Francisco Goya's Black Paintings (Pinturas negras)
Self-portraitca (1796) by Francisco Goya
"Fantasy, abandoned by reason, produces impossible monsters; united with it, she is the mother of the arts and the origin of marvels." - Francisco Goya
At the age of 72 Francisco Goya (1746 – 1828), in a state of mental and physical despair retreated from public life to a two-story house outside Madrid called Quinta del Sordo (Deaf Man's Villa) where he completed 14 or 15 'Black Paintings' between the years 1819 and 1823. All the paintings were painted in dark oils directly onto the walls of his farmhouse and were never intended to be seen by the public. The paintings are said to reflect the despair and misanthropy Goya felt during this period.
(Saturno devorando a su hijo), Saturn Devouring His Son
Many of the murals were painted over lighter rural scenes that may have also been painted by Goya. Goya utilised the backgrounds of some of the lighter scenes such as in the (Duelo a garrotazos), Fight with Cudgels below.
(Duelo a garrotazos), Fight with Cudgels
(El perro), The Dog
In 1874 due to growing concern over the condition of the paintings, the then owner Baron Frédéric Émile d'Erlanger arranged to have them moved. Goya had painted the murals on top of a layer of wallpaper, this layer was carefully removed and reapplied to canvas under the supervision of Salvador Martínez Cubells. In 1881 the baron donated the paintings to the Spanish state and they are now on display at the Museo del Prado.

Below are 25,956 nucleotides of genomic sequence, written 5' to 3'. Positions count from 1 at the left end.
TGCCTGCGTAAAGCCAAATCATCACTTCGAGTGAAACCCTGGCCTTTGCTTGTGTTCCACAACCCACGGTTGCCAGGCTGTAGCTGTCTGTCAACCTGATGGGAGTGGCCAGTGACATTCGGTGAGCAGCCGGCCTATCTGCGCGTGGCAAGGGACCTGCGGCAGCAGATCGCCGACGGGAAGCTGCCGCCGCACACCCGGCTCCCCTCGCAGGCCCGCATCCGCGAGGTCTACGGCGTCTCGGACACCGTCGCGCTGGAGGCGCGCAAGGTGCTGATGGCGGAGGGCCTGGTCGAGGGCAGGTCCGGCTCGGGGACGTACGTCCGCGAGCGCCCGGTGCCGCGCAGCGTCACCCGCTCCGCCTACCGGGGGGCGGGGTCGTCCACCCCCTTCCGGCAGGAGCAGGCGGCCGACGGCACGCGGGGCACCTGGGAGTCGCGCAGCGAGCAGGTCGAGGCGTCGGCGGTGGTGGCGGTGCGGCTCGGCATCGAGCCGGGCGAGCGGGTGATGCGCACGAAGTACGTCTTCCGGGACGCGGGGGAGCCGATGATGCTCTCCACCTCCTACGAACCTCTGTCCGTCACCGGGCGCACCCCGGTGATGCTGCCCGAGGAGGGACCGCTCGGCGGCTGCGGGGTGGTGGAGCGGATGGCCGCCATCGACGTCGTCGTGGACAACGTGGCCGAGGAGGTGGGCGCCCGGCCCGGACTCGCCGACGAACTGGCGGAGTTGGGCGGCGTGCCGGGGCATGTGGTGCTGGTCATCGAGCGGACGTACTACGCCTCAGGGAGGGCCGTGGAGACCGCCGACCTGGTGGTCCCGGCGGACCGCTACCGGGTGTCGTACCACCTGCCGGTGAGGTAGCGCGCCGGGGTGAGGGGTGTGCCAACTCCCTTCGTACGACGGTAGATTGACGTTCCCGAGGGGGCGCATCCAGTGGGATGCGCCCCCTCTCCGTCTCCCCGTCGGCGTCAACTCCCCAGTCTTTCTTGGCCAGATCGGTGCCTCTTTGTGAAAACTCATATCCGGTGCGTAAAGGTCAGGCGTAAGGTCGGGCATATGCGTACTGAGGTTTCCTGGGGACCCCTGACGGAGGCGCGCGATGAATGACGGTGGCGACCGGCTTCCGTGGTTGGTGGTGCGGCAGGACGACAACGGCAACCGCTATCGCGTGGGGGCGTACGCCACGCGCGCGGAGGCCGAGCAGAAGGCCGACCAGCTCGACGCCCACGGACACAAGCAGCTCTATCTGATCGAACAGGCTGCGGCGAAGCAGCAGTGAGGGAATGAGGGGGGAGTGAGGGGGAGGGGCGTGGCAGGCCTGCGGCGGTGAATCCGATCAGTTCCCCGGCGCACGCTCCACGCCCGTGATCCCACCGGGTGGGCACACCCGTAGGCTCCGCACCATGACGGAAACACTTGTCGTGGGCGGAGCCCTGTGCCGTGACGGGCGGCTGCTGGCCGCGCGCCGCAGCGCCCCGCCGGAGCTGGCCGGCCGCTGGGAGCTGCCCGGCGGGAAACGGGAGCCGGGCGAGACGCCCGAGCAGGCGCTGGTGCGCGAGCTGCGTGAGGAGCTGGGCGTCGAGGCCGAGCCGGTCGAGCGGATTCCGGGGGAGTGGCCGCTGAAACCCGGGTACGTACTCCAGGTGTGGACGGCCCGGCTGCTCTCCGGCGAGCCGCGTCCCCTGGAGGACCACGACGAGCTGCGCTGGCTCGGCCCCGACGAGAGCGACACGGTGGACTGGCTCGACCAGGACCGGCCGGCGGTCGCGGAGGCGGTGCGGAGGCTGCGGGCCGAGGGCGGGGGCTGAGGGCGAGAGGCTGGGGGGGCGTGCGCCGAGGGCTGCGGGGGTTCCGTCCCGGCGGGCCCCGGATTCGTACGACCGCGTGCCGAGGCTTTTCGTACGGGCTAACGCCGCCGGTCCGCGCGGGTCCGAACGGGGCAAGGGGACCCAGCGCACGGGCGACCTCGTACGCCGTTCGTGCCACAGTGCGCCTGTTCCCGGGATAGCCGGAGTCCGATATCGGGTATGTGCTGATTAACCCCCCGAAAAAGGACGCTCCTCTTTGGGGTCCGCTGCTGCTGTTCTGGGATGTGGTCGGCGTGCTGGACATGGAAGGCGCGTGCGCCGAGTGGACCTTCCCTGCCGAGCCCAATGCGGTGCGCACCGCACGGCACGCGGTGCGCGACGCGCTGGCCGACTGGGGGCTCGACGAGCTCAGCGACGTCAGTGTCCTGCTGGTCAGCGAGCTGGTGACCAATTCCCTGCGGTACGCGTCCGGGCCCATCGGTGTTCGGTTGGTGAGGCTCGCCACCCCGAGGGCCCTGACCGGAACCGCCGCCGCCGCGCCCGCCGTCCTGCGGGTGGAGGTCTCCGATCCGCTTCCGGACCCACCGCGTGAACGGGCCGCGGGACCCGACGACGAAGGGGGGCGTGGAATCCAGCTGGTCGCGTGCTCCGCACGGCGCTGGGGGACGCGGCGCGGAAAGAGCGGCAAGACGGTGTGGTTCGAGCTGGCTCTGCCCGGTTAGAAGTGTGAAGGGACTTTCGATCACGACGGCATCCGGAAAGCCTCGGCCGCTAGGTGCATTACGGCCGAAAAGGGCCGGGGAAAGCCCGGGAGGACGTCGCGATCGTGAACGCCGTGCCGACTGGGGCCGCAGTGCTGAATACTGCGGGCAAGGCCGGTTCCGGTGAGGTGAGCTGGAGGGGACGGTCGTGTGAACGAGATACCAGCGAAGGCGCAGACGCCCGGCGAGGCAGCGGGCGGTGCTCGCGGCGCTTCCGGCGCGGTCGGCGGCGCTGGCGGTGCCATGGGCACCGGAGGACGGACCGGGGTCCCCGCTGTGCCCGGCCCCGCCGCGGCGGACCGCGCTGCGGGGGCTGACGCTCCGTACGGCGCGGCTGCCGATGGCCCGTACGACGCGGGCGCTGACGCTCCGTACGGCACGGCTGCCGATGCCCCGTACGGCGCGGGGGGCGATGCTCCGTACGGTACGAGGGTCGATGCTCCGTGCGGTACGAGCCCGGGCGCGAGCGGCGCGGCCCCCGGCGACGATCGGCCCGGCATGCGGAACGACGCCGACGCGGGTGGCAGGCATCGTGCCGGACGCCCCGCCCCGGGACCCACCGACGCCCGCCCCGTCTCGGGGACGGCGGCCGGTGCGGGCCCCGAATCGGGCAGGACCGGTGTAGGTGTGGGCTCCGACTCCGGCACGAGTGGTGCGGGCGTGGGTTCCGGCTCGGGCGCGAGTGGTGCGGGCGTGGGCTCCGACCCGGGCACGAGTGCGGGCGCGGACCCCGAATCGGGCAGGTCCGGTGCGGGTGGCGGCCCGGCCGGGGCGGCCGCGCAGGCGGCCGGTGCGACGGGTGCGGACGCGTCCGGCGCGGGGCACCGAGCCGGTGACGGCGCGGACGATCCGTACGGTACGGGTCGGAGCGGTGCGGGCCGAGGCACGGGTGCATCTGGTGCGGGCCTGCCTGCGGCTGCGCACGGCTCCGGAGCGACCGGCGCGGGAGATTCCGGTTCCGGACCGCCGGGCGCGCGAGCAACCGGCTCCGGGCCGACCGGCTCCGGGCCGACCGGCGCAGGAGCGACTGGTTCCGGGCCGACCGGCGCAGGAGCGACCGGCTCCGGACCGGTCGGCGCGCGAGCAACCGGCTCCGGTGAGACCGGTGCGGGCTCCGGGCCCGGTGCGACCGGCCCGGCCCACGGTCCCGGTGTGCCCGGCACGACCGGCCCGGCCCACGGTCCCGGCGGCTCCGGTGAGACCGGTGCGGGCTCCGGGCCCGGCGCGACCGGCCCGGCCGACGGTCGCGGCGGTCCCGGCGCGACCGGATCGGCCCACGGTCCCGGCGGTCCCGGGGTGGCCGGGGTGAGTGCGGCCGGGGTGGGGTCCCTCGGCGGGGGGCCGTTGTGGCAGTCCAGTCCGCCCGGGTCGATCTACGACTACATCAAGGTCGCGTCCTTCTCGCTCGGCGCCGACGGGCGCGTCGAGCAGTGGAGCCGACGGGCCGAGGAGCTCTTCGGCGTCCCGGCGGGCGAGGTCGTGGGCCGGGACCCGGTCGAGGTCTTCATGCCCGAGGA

(El Gran Cabrón/Aquelarre), Witches' Sabbath
(Dos viejos comiendo sopa), Two Old Men Eating Soup
(Hombres leyendo), Men Reading
(Átropos/Las Parcas), Atropos (The Fates)
Photograph of (Átropos/Las Parcas), Atropos (The Fates) taken by Jean Laurent in 1874 as part of an in situ photographic inventory.
(Vision fantástica/Asmodea), Fantastic Vision
(La romería de San Isidro), A Pilgrimage to San Isidro
(Peregrinación a la fuente de San Isidro/Procesión del Santo Oficio), Procession of the Holy Office
(Dos viejos/Un viejo y un fraile), Two Old Men
(Judith y Holofernes), Judith and Holofernes
(Mujeres riendo), Women Laughing
(Una manola/La Leocadia), Leocadia
Heads in a Landscape (Cabezas en un paisaje, is possibly a fifteenth Black Painting
Goya never named the paintings as they were not intended to be seen. They are now referred to by the names given to them by art historians.